The great writer Theodore Sturgeon created a symbol he said represented the heart of all human progress. It was a capital letter “Q” with an arrow passing through it, pointing to the right. It stood for “ask the next question.”  He explained it through examples like people long ago who would point to birds in the sky and would ask, “why can’t humans fly?”  In this case, asking the next question, and the next question after that, eventually resulted in airplanes, helicopters, blimps, hot air balloons, and so on.

In the world of selling benefits, there are multiple reasons to ask the next question.

When approaching a potential new customer, the first question might be, “Do you have a benefits broker?” (The answer is almost always yes.)  It’s then natural to ask who the broker is. The follow up question might be, “How satisfied are you with the service you’re receiving?” This often leads to an opportunity for further discussion, and the conversion of a prospect into a client.

There are several observations about this exchange. For one, the next question that jumped to mind was not “do you like the products you have?” or any similar product-related question. The question was about service, because service is something experienced personally, whereas financial products generally are experienced intellectually.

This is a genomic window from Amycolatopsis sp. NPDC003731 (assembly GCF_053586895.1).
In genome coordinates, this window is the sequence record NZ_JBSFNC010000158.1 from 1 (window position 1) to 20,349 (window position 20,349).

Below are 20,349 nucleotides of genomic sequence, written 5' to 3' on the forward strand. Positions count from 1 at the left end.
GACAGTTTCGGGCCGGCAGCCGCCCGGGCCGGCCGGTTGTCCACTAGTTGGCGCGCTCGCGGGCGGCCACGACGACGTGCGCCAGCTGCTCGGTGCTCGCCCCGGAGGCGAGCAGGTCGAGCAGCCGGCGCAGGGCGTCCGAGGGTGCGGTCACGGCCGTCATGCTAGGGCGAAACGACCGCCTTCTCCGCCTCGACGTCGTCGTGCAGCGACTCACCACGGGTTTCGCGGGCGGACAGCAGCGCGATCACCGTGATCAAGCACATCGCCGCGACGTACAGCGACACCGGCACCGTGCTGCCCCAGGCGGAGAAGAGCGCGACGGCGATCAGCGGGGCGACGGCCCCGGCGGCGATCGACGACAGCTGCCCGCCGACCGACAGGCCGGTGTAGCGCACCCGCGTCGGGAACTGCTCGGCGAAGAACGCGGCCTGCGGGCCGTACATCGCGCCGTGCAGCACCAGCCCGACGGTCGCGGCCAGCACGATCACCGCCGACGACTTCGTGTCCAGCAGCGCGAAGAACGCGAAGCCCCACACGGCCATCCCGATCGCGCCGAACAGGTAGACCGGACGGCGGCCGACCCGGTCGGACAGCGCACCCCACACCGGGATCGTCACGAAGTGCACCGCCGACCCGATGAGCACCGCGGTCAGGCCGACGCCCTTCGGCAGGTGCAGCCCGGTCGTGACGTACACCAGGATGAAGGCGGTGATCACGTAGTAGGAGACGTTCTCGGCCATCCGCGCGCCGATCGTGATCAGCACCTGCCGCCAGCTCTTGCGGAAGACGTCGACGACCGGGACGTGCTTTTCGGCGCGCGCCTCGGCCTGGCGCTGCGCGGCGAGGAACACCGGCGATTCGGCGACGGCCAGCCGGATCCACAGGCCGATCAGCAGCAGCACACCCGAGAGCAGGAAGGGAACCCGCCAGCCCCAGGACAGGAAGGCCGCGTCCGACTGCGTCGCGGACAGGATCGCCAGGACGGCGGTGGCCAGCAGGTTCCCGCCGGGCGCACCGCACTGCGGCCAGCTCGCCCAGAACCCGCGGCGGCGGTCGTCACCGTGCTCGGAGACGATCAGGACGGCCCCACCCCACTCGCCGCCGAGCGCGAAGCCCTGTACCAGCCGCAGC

Put another way, it’s relatively easy to describe products in measurable metrics, and relatively difficult to measure service that way, except in terms of personal reactions. That’s why every time you visit a car dealer, you’re likely to receive a follow-up call asking about your experience, a letter from the service manager thanking you for your business, an online survey. Those surveys can help provide metrics the dealer can use in marketing.

Let’s return to the next questions we might ask in an initial exploration of opportunities where our organizations might add value to a customer. The main purpose of asking the next question at this time is to uncover opportunity that diminishes the client’s attachment to their current benefit providers. 

We all know how easy it is to jump at answers like, “well, we are not satisfied.” But what about other responses? For example, if the answer is, “we’re satisfied a lot of the time,” the door opens to “what happens those times when you are not satisfied?” If the answer is “we’re always satisfied” then you might try a more leading question.

This might crack through to an opportunity, but take care to describe such issues in specific terms and make sure you know the facts that back up assertions of this type and never present them in a disparaging manner. The customer selected broker X, likes their services, and for all you know might have assigned the business owner’s nephew to service the account.

Once the next question has been asked and answered to the point that you’ve identified an opportunity, don’t stop asking the next question, and never stop asking it of your customers.